13th Century Beer
Beer was one of the most common drinks during the middle ages, being consumed daily by all social classes in the northern and eastern parts of Europe where grape cultivation was difficult or impossible. Even in the grape dominate regions, beer was widely consumed by the less financially inclined and even a few well offs who had a taste for the barbaric.
Almost entirely created by woman, the sale and production of beer was regulated by the seasons and remained as varied as the ingredients. Most commonly beer production was done on a small household scale by "ale-wives", as brewing beer was time consuming and unreliable venture. The word "brewster" seems to have originated during the 12th century and it is generally assumed that, outside of the monasteries, woman did most of the brewing and continued to do so for the next few centuries until commercial, literally meaning common, breweries were established.
Our castle in 1229 would have housed a kitchen of brewing malts as well as a kiln for cooking malts that were all grown locally. A head brewster would have presided over the production with several assistants learning and attending to the cleaning, observing and material transportation. From ledgers of one Elizabeth de Burgh, who was Lady of Clare, in Suffolk we are told that, on average the household brewed about eight quarters of barley every week, each quater yielding around 60 gallons of ale. Brewing, though, remained highly seasonal December 3,500 gallons of ale were brewed, while in the following February only 810 gallons were produced.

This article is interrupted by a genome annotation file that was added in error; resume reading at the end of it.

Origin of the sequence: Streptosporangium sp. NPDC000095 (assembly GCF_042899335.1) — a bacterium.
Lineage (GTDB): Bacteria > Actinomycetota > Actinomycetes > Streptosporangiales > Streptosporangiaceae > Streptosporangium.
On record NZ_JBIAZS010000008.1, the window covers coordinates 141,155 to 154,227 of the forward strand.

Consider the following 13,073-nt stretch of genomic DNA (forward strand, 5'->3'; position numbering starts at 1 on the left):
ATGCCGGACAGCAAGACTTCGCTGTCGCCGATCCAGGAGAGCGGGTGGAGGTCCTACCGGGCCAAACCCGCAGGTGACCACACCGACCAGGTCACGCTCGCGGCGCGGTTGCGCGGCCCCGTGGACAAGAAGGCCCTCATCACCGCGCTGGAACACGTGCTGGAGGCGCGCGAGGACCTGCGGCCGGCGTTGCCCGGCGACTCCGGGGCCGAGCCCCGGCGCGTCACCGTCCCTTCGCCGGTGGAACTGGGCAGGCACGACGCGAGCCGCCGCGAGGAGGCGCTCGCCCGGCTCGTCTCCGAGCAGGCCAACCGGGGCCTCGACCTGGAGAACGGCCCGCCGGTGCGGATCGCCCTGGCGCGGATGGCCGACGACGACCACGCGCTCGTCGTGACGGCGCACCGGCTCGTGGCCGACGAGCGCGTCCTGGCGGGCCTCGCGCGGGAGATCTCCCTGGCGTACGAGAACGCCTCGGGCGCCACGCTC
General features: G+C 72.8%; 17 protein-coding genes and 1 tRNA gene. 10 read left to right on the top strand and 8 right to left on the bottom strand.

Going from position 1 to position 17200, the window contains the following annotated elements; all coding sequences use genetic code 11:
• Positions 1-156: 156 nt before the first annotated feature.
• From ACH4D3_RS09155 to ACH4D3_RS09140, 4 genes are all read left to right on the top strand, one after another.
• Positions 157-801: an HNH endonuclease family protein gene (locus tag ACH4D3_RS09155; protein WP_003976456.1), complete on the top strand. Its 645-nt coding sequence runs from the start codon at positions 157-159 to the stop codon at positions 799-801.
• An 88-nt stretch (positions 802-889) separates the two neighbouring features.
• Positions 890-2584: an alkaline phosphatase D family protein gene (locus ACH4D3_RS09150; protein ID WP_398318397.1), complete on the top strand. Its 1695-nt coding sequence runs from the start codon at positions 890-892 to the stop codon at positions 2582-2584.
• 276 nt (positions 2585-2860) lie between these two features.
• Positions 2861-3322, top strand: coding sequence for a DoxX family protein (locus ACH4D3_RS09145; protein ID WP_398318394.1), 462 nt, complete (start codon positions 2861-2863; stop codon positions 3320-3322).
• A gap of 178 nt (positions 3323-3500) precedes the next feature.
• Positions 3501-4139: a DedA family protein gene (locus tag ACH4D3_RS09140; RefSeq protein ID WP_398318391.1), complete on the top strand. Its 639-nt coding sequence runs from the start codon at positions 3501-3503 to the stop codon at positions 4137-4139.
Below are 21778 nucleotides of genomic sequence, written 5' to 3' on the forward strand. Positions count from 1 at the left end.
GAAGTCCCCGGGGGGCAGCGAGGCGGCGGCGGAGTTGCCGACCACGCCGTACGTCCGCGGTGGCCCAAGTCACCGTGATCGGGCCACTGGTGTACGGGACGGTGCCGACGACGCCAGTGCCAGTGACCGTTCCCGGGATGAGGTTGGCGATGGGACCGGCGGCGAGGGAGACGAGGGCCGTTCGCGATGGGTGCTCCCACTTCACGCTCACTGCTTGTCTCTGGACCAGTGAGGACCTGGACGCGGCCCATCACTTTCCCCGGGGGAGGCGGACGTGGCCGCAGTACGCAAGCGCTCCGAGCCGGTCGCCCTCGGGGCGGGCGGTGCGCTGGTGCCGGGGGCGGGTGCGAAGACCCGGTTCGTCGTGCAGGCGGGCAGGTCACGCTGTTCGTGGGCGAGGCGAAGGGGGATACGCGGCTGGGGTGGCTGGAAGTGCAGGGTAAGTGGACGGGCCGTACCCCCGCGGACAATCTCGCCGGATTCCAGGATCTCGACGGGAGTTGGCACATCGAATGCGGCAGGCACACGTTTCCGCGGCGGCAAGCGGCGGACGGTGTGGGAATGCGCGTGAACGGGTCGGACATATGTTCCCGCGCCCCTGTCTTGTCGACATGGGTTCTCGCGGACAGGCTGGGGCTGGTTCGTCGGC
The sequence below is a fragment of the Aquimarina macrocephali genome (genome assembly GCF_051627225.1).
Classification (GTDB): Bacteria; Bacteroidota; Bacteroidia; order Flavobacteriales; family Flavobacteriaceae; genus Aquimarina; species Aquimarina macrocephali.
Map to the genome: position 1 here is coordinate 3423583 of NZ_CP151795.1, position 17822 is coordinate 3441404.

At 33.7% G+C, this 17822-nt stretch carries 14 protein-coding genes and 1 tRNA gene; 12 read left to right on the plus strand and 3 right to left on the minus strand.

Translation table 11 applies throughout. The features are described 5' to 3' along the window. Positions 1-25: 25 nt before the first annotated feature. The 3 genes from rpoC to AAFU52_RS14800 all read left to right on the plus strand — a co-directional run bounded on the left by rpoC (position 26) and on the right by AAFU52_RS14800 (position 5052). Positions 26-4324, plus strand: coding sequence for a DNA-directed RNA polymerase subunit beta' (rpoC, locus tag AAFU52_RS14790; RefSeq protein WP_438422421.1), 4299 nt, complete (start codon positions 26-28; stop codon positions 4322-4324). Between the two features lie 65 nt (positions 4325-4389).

Several factors seemed to have played a role in beer's dominance in Middle Ages. First, people preferred beer over water, as the water in the Middle Ages was often polluted. Second, apart from nutritional reasons, beer was often used in monasteries for spiritual and medicinal purposes. Third, an average meal in early Middle Ages was rather frugal, and beer provided a welcome nutritious addition for the castle village go-ers and serfs. Fourth, although beer contained alcohol, it was seen as a liquid like water, and was, as such, not forbidden during fasting period. Beer was "ubiquitous social lubricant" and this not only because it was an essential part of, often unvarying, medieval diet, but also because during the Middle Ages every occasion that was even remotely "social" called for a drink.